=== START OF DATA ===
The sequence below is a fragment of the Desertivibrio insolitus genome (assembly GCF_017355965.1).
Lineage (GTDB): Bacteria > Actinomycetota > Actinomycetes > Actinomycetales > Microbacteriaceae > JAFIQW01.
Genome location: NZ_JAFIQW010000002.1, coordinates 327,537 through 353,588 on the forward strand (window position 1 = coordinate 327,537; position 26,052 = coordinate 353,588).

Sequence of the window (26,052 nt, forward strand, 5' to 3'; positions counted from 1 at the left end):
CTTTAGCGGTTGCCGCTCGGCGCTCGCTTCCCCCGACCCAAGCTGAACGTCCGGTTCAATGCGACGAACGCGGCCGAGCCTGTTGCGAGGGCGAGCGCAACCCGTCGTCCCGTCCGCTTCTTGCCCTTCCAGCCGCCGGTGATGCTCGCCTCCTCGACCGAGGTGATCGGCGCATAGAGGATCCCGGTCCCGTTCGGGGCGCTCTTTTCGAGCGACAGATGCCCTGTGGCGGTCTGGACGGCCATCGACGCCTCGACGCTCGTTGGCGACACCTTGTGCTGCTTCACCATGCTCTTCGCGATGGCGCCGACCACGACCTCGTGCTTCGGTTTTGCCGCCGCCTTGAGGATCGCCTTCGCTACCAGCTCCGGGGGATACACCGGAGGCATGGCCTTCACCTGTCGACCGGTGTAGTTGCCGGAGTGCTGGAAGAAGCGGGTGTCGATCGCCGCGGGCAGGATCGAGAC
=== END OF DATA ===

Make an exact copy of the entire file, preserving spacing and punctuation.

The sequence below is a fragment of the Desertivibrio insolitus genome (assembly GCF_017355965.1).
Lineage (GTDB): Bacteria > Actinomycetota > Actinomycetes > Actinomycetales > Microbacteriaceae > JAFIQW01.
Genome location: NZ_JAFIQW010000002.1, coordinates 327,537 through 353,588 on the forward strand (window position 1 = coordinate 327,537; position 26,052 = coordinate 353,588).

Sequence of the window (26,052 nt, forward strand, 5' to 3'; positions counted from 1 at the left end):
CTTTAGCGGTTGCCGCTCGGCGCTCGCTTCCCCCGACCCAAGCTGAACGTCCGGTTCAATGCGACGAACGCGGCCGAGCCTGTTGCGAGGGCGAGCGCAACCCGTCGTCCCGTCCGCTTCTTGCCCTTCCAGCCGCCGGTGATGCTCGCCTCCTCGACCGAGGTGATCGGCGCATAGAGGATCCCGGTCCCGTTCGGGGCGCTCTTTTCGAGCGACAGATGCCCTGTGGCGGTCTGGACGGCCATCGACGCCTCGACGCTCGTTGGCGACACCTTGTGCTGCTTCACCATGCTCTTCGCGATGGCGCCGACCACGACCTCGTGCTTCGGTTTTGCCGCCGCCTTGAGGATCGCCTTCGCTACCAGCTCCGGGGGATACACCGGAGGCATGGCCTTCACCTGTCGACCGGTGTAGTTGCCGGAGTGCTGGAAGAAGCGGGTGTCGATCGCCGCGGGCAGGATCGAGAC